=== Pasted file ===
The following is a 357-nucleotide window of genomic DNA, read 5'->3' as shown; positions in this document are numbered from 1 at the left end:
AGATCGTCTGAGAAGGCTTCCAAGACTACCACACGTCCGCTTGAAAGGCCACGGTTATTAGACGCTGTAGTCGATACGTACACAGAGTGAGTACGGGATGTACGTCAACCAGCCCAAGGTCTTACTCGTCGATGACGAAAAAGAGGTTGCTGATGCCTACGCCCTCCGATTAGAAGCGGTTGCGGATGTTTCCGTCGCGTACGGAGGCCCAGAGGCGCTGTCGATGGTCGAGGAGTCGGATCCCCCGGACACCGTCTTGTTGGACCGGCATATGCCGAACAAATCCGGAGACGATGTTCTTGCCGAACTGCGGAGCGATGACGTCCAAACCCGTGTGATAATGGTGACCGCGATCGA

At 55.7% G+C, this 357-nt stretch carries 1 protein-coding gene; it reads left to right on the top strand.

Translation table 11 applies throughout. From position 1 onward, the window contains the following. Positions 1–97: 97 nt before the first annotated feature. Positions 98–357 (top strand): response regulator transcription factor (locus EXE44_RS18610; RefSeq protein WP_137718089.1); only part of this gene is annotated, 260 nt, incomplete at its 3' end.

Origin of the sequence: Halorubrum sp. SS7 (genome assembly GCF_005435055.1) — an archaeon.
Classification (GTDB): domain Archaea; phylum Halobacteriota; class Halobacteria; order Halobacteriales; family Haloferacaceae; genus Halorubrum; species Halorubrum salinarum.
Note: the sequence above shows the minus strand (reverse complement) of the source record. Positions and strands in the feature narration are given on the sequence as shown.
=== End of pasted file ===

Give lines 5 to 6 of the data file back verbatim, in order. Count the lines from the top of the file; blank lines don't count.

Origin of the sequence: Halorubrum sp. SS7 (genome assembly GCF_005435055.1) — an archaeon.
Classification (GTDB): domain Archaea; phylum Halobacteriota; class Halobacteria; order Halobacteriales; family Haloferacaceae; genus Halorubrum; species Halorubrum salinarum.